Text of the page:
Whether the summer internship placement season is the most anticipated or most dreaded event of the first year is debatable; but very few will disagree that it is one which is most talked-about! Every year, as the process looms closer, hapless first-years fight to stay afloat in the sea of information that engulfs them. Let me try and list down the key things that one must keep in mind during the preparation phase to sail through.

 

Apply Prudently

Since the summer internship process happens rather early in the academic year, it is quite understandable that students haven’t made up their mind about what kind of function/industry they would like (Heck, many haven’t figured this out even by the final placements!). However, my opinion is that indiscriminately applying to ALL companies that visit campus is a bad strategy. Many will put forward an argument of “de-risking” in favour of this apply-to-all strategy. Point taken. But I believe that one must have at least some theme or plan in place – it would help a lot to prepare well for the companies you do apply to. Here are some sample approaches you could use to decide which companies to give preference to.

-Function-oriented: If you are very sure about what function (finance, marketing, operations, HR, consulting, general management) interests you most, you can focus on applying only within that sphere since the practical experience in summers would give a good insight in the day-to-day responsibilities.

-Mostly function-oriented: If you have a decided interest in a particular function, but are not quite sure, it would help to have a larger number of applications in the function you like and a few other applications spread out in reputed companies from other functions. This way, wherever you get placed will be a win.

-Big Names: If you care mainly about the final placements and want something which will only add sparkle to your resume, focus on the big names. Just remember that big names doesn’t mean only the famous brands – a company may not be popular in the masses but could be one of the best within its industry.

-Good internship programmes/Good future employers: This one requires a lot of research. Talk to seniors or recently graduated alumni to get their feedback on the companies they have worked at. If you are keen that your internship experience should be very enriching, spend time on doing the research. If one gets a good fit with the company, it might very well turn out to be a long-term relationship.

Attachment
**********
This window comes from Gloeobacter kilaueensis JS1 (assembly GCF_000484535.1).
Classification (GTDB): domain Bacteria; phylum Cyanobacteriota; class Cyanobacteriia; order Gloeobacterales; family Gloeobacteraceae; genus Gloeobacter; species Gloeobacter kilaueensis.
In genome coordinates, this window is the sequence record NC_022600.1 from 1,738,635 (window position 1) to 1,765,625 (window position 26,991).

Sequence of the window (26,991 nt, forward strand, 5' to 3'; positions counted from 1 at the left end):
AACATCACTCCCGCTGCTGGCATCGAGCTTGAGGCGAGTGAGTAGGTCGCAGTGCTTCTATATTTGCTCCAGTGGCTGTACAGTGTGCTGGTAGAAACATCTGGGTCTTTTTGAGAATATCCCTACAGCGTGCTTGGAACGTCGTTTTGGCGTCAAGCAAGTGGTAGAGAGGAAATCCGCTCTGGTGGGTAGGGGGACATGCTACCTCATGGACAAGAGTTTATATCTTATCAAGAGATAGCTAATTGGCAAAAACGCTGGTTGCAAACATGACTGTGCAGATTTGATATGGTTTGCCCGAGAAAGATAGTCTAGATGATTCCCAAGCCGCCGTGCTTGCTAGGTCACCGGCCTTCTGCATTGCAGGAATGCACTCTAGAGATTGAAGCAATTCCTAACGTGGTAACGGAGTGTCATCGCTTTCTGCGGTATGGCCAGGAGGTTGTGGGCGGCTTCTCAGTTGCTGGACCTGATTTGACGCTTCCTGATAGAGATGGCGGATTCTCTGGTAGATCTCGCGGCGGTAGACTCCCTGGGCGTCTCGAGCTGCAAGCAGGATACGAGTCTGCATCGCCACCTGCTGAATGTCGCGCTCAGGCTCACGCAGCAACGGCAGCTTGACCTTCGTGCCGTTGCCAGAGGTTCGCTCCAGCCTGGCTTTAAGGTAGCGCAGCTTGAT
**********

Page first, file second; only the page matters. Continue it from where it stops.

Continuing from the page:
-Mixed Bag: If you have no preference whatsoever, or for any reason feel that your chances of getting a shortlist are very low, then it might make sense to go all out and de-risk your applications. However, a word of caution – it is possible that during the actual placement process you may be tearing out your hair running from one process to another.

 

Prepare Hard Smart

Students are barely 1.5 terms down into their MBA when the summer internship process happens. Rest assured, recruiters too are alive to this fact and expectations are adjusted accordingly. It is NOT necessary to know your course material/text books back-to-front. Consider the following things while drawing up a list of areas to prepare.

-Academics: Yes, it is necessary to know something from academics point of view about the function/stream of the role to which you are applying to. However, recruiters will be more interested in your application or interpretation of concepts, rather than the fact that you know all topics in the book. Therefore, don’t worry if you haven’t read the entire Brealy-Myers despite being a Fin enthusiast. What matters is whether you can apply whatever you have learnt to real-life situations. If you have cared to gain some learning outside the book by being abreast of the latest analytical tools or concepts in that function/industry, it is sure to win you brownie points.

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– Miti Vaidya

The author is an alumnus of XLRI School of Business & Human Resources (Class of 2011). Currently working as a TAS Manager, she has worked with Goldman Sachs (Global Investment Research) in the past. A graduate from Narsee Monjee College of Commerce & Economics (Class of 2007), Miti has also completed her C.A.